Photo by Steve Hillebrand, U.S. Fish and Wildlife Service
The impacts of pesticides on wildlife are extensive, and expose animals in urban, suburban and rural areas to unnecessary risks. Beyond Pesticides considers wildlife to be any organism that is not domesticated or used in a lab. This includes but is not limited to bees, birds, small mammals, fish, other aquatic organisms, and the biota within soil. Wildlife can be impacted by pesticides through direct or indirect applications, such as pesticide drift, secondary poisoning, runoff into local water bodies, and groundwater contamination. It is possible that some animals could be sprayed directly, while others consume plants or prey that have been exposed to pesticides.
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Pesticide exposure can be linked to cancer, endocrine disruption, reproductive effects, neurotoxicity, kidney and liver damage, birth defects and developmental changes in a wide range of species. Exposure to pesticides can also alter an organism’s behavior, impacting its ability to survive. In birds, for example, exposure to certain pesticides can impede its singing ability, making it difficult to attract a mate and reproduce. Pesticides can also affect a bird’s ability to care for its offspring, causing their young to die. For bees, even “near-infinitesimal” levels of systemic pesticides result in sublethal effects, impacting mobility, feeding behaviors, and navigation.
Many deformations have been found after exposure to hormone-mimicking pesticides classified as endocrine disruptors. The impacts of these chemicals include hermaphroditic deformities in frogs, pseudo-hermaphrodite polar bears with penis-like stumps, panthers with atrophied testicles, and intersex fish in rivers throughout the United States. Reproductive abnormalities have been observed in mammals, birds, reptiles, fish, and mollusks at levels considered “safe” by the Environmental Protection Agency (EPA).
Visit our Pesticide Gateway for more information about specific pesticides and their impact on wildlife.
Biodiversity is the web of life, including the complex array of organisms that live in the environment and their interactions and interdependencies. The functionality of biodiversity has deep significance to nurturing and protecting the many individual species in the environment as part of a greater whole. The impacts that pesticides have on wildlife directly relates back into the functioning of biodiversity. The Earth’s rich biological heritage of species, communities, and ecosystems, which have evolved across millions of years, is rapidly deteriorating and in many instances irreversibly disappearing. The aforementioned impacts that pesticides have on wildlife is a major cause for concern in regards to the deterioration of biodiversity.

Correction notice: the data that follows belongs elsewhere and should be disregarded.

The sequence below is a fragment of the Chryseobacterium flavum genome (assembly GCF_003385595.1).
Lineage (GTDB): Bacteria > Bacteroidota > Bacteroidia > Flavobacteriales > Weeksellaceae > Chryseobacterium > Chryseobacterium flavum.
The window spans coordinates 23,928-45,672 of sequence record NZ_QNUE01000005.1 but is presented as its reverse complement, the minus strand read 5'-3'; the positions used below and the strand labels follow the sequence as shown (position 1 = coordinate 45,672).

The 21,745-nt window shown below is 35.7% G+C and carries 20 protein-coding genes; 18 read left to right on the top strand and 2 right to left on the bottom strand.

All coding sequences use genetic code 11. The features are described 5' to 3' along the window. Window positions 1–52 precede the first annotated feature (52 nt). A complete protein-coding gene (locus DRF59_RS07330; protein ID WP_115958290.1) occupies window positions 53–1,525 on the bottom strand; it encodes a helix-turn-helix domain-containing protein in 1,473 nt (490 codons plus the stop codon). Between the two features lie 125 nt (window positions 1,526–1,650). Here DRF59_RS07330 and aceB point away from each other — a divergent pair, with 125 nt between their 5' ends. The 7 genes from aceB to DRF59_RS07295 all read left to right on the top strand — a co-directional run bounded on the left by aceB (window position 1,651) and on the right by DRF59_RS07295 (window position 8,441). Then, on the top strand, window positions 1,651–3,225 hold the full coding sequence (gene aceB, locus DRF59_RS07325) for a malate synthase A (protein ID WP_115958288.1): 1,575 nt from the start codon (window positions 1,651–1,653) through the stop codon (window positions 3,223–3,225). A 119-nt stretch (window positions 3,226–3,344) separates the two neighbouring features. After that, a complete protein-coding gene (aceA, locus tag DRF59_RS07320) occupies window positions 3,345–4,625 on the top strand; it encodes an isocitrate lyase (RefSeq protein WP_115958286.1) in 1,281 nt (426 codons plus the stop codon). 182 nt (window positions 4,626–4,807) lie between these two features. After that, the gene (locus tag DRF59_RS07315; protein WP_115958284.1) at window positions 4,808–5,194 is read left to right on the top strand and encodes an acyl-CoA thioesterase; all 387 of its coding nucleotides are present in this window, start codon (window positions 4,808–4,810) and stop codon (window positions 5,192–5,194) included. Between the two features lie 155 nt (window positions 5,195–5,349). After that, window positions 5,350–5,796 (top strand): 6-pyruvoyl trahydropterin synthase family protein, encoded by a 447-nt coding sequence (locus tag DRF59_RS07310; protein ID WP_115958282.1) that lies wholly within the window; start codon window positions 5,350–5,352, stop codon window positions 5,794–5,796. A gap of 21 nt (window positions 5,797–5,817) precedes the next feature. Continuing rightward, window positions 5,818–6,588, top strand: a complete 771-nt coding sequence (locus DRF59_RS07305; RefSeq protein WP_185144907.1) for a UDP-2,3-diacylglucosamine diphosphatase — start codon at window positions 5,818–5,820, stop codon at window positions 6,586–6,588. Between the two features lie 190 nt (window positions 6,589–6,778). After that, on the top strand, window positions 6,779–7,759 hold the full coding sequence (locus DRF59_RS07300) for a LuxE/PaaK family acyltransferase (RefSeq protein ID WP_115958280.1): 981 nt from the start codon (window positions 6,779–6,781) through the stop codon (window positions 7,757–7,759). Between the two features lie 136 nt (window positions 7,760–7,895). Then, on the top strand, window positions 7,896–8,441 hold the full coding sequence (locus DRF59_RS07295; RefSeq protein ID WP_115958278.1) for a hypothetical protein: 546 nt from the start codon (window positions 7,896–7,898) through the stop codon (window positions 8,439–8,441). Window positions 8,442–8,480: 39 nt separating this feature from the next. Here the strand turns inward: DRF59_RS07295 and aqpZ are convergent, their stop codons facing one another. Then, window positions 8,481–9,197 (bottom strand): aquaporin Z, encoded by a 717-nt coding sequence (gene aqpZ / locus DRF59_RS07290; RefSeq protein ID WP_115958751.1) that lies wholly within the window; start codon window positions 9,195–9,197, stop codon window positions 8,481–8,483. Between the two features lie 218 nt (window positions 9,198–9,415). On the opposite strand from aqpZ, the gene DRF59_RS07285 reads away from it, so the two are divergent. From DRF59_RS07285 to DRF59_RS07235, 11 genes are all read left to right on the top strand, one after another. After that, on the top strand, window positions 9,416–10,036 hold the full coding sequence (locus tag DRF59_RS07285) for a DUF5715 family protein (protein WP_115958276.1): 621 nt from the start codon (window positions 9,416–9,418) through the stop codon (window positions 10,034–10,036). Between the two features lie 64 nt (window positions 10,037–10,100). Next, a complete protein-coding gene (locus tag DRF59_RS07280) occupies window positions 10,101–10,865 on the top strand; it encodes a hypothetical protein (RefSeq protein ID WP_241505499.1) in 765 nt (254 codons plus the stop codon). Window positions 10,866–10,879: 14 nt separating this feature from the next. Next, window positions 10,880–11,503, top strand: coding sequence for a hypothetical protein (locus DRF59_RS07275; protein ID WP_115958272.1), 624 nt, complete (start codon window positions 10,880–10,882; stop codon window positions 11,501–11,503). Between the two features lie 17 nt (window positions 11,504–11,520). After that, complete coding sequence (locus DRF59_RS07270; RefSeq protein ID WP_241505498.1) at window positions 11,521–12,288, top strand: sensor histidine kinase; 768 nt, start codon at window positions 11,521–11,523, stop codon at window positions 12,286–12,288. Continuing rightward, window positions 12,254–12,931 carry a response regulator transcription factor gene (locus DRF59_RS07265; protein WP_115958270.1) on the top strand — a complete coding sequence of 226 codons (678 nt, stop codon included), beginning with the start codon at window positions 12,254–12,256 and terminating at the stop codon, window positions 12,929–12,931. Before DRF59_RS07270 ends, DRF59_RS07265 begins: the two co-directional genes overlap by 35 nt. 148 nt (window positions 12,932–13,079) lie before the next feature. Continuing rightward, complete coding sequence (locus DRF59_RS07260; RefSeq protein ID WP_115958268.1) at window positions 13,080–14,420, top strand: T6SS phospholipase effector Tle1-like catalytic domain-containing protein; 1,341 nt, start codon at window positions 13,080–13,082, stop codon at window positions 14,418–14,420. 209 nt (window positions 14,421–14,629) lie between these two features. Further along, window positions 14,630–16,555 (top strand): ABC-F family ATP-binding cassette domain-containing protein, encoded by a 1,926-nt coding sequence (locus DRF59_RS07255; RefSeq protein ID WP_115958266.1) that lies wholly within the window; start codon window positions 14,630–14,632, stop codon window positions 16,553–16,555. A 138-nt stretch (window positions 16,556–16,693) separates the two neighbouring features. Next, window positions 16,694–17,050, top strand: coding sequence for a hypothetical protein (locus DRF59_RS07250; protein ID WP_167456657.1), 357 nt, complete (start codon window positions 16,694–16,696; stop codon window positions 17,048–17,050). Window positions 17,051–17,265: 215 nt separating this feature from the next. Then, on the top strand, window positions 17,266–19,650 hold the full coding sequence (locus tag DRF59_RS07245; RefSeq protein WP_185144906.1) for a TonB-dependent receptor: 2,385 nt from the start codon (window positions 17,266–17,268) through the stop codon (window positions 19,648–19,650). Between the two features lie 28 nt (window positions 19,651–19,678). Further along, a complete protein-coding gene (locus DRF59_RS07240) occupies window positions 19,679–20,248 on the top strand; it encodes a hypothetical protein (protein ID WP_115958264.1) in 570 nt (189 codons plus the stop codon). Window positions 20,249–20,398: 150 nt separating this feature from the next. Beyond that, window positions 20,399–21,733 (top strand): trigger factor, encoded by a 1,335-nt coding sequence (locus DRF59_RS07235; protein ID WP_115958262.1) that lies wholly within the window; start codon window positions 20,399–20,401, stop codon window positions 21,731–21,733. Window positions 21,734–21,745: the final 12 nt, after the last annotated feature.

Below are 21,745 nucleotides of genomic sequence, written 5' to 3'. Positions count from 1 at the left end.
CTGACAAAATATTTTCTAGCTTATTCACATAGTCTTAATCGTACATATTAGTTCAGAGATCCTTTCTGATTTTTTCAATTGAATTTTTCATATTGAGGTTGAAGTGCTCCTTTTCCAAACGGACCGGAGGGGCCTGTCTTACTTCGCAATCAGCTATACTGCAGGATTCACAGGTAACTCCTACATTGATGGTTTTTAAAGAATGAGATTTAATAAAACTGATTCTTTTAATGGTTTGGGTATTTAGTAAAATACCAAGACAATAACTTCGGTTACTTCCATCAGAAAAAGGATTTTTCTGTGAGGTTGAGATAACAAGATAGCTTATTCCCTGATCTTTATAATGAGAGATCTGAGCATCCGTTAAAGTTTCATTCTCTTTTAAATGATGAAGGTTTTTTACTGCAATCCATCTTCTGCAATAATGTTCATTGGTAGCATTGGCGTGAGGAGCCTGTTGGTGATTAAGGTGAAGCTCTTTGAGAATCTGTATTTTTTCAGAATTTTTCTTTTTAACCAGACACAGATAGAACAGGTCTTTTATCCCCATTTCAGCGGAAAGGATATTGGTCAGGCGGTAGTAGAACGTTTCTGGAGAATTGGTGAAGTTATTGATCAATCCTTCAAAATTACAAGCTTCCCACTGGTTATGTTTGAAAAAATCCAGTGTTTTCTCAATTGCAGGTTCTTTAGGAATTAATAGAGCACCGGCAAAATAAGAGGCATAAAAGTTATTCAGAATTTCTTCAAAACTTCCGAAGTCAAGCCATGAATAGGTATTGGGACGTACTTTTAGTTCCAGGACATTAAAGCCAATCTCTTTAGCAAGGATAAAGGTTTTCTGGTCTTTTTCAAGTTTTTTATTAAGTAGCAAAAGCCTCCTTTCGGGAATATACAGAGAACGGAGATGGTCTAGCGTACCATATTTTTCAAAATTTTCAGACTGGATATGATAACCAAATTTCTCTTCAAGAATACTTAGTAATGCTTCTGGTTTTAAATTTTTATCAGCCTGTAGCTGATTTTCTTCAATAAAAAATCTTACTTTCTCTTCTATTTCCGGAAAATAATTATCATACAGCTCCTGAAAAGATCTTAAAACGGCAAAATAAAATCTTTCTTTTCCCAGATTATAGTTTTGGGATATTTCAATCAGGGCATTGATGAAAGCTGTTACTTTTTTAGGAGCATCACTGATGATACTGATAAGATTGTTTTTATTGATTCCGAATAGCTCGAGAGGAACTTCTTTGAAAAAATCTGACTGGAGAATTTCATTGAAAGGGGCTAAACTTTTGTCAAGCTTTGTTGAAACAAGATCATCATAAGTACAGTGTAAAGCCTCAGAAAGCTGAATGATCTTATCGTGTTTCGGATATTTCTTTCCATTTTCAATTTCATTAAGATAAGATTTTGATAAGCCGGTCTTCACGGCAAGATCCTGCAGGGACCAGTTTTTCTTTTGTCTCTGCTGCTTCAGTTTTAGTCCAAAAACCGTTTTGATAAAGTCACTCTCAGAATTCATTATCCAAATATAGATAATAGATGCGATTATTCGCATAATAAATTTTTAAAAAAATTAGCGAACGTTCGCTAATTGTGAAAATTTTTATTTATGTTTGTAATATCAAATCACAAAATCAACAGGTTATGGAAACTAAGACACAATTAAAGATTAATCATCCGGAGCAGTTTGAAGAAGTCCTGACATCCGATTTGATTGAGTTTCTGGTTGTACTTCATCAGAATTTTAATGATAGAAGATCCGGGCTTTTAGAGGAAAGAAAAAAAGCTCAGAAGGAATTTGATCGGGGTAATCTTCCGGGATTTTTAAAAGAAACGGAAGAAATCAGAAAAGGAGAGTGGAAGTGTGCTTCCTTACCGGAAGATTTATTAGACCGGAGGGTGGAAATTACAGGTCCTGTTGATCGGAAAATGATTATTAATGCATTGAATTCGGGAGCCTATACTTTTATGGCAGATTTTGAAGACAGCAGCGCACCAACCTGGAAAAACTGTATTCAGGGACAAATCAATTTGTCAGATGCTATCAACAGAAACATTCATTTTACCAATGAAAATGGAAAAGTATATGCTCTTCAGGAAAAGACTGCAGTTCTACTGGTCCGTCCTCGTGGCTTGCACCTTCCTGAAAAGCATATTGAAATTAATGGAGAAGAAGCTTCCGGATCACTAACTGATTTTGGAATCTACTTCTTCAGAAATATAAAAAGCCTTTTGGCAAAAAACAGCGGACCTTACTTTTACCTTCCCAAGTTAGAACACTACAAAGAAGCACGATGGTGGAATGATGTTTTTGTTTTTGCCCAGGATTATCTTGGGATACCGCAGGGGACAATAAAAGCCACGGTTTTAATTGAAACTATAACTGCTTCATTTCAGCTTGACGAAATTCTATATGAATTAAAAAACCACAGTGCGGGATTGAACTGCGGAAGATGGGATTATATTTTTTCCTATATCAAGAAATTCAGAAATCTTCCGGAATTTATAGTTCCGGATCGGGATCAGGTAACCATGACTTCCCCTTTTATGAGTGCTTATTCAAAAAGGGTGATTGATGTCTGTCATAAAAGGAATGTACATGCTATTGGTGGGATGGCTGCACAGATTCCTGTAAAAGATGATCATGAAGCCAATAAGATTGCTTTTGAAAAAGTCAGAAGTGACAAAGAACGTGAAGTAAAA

Organic pest management sharply contrasts with a chemical-intensive approach in terms of its impact on the stability and resiliency of ecosystems. This divergence has enormous consequences for biodiversity and survival of wild species. Recognizing that various land management practices may have different effects on the web of life is crucial to maintaining the intricate balance and life-sustaining benefits of nature. Utilizing organic pest management over chemical-intensive controls is the most crucial change that can be made in order to mitigate negative impacts of pesticides to wildlife and to preserve the Earth’s remaining biodiversity.
The estimated economic costs of losses to biodiversity in the form of pollinator services, “beneficial” predators, birds and aquatic life are continually changing as more complex and comprehensive studies are published. Earlier studies estimated that the cost of losses to biodiversity might amount to more than $1.1 billion every year. Now, we know that the loss of biodiversity can cost hundreds of billions of dollars annually. Natural pest control, a fundamental agricultural service, is estimated to be worth $100 billion annually. The role of soil biota in increasing agricultural productivity is worth $25 billion annually. By 2009, the value of dependent crops attributed to all insect pollination was estimated to be worth $15.12 billion annually.
|Photo by Pierre Mineau, Canada|
Other economic impacts can come from the recreational use of wildlife. US citizens already spend over $60 billion annually on hunting, fishing and observing wildlife, much of which is dependent on insects as a food source. Researchers have found that there is a steady decline in these insects due to pesticide exposure and an overall decline in biodiversity. It could be concluded then that, as beneficial insect populations decline, their ability to provide ecosystem services will also decline, impacting the available wildlife for hunting, fishing and observing. The demand for these recreational activities will stay constant while the supply (availability) will decline, causing an increase in dollars spent by US citizens for each year.